For some people, silence hanging in the air is a nightmare. They’ll say anything to fill the silence, to make things less awkward, or to cut the tension. But the truth is, silence isn’t always a problem. It gets a bad rap for being boring—in fact, in a relationship —especially a long-term relationship like a marriage —it should be the most comfortable thing in the world. Sure, in the early days of dating it’s normal to want to keep the conversation going.
His hard-line stance was in response yesterday to an out-of-control party at Upper Coomera in which police were punched and kicked by revellers. A female constable, 29, was struck in the face and grabbed around the neck, and a male constable, 25, was punched and kicked. Another male officer also suffered minor injuries. The officers will be off work while they recover. Mr Leavers said assaults on officers were “absolutely unacceptable”.
Loyalty is a trait that doesn't get enough credit — but it really, really should. It's not as flashy as dizzying good looks or sparkling chemistry, but loyalty is one of those important relationship traits that's going to get you through the long haul. Naturally, there are going to be times where your relationship just isn't as exciting and you become bored — or even tempted by someone else.
Muck Rack makes it simple to find people, tweets, or articles that mention any name, keyword, company, hashtag etc. We've compiled this guide to help you make the most of your search.
Selecting a term
Start searching tweets, articles from media outlets, articles mentioned in tweets, journalists'
names, titles and bios with some suggested searches:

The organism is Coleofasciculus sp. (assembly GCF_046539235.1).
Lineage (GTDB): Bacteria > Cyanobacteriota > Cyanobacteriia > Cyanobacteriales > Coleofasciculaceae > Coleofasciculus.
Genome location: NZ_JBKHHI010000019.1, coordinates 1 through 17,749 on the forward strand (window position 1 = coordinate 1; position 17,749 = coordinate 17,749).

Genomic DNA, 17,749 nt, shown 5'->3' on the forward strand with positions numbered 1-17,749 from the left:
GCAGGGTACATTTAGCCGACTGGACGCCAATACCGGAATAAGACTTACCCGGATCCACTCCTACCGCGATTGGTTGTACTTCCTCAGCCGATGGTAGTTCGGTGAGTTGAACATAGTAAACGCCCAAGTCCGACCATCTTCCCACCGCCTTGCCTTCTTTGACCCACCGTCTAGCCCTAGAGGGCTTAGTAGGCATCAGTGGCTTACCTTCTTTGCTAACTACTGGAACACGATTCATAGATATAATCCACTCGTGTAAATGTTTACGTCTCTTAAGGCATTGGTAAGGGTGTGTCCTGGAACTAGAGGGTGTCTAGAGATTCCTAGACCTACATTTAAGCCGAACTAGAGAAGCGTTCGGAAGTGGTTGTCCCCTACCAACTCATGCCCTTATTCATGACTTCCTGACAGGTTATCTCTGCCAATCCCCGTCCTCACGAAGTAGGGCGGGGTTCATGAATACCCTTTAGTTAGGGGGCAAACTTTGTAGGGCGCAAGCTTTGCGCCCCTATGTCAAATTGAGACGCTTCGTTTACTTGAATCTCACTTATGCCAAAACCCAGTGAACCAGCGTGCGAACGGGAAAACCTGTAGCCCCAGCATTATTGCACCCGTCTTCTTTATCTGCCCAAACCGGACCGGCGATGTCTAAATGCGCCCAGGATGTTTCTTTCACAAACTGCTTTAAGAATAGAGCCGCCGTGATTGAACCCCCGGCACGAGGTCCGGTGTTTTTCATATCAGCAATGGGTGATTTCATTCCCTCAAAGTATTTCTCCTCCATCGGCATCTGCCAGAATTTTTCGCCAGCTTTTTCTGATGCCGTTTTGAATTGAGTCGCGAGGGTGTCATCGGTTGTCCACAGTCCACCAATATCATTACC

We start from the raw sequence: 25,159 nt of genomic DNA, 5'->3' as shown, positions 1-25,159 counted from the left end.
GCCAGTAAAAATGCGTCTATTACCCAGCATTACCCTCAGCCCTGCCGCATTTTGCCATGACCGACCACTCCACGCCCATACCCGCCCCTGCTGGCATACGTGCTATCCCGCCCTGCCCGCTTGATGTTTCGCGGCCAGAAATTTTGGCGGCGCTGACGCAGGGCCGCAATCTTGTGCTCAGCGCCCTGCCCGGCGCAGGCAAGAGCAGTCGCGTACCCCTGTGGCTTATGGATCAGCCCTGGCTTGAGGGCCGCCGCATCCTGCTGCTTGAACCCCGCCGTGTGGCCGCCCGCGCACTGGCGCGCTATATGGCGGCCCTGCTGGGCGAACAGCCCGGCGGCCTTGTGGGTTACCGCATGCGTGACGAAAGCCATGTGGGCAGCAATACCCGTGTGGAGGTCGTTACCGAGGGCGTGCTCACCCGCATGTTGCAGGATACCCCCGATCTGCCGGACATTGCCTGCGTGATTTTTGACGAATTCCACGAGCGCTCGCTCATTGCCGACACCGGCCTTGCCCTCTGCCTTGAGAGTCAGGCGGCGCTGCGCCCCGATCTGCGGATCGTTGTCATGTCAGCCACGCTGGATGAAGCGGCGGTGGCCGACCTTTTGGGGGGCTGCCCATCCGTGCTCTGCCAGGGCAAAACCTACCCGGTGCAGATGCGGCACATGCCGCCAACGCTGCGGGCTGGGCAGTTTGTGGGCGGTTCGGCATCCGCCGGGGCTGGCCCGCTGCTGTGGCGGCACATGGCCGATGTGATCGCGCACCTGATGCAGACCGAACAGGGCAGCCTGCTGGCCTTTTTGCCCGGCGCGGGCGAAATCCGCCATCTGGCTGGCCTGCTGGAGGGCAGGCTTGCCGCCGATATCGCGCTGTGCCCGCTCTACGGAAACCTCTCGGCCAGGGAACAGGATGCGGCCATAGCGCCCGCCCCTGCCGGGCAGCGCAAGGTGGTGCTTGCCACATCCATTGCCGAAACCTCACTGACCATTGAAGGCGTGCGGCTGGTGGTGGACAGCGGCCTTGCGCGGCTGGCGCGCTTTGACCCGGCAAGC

Companies or Topics (e.g. iPhone, Microsoft)
Phrases (e.g. "cloud computing") — use quotes to keep the terms together
Twitter handles (e.g. @username) — returns those who have mentioned or replied to
Names (e.g. "David Pogue")
Hashtags (e.g. #sxsw, #london2012)
Bio details (e.g. vegan, Olympics, father)
Muck Rack's Advanced Search allows for many boolean operators.
Find results that mention multiple specified terms, use AND or
+. For example, ensure each result contains both Elon Musk and Mark Zuckerberg by
searching Musk AND Zuckerberg or Musk + Zuckerberg.
Use the operators OR or , to broaden your search when you'd like either of
multiple terms to appear in results. (This is the default behavior of our search when no operators
are used). For example, results will contain either cake or cookie by searching cake OR cookie or cake,cookie
Use NOT or - to subtract results from your search. For
example, searching Disney will yield results about the Walt Disney Company as well as Walt Disney
World Resort. To exclude mentions of Disney World, search for Disney -World or Disney
When using one of these operators with a phrase, enclose it in quotation marks. For example, you can
find results about smartphones excluding Apple's iPhone 4S by searching smartphone -"iPhone
Exact case matching or punctuation
If you're searching for a brand name or keyword that relies on specific punctuation marks or capitalization, you can
find results that match your exact query by adding matchcase: before the keyword you're searching for, like matchcase:E*TRADE .
Use parentheses to separate multiple
boolean phrases. For example, to find journalists talking about having fun in Disney World or
Disneyland, search for ("disney world" OR disneyland) AND fun.
An asterisk can be used to search for any variation of a root word truncated by the asterisk. For example, searching for admin* will return results for administrator, administration, administer, administered, etc.
A near operator is an AND operator where you can control the distance between the words. You can vary the distance the near operation uses by adding a forward slash and number (between 0-99) such as strawberries NEAR/10 "whipped cream", which means the strawberries must exist within 10 words of "whipped cream".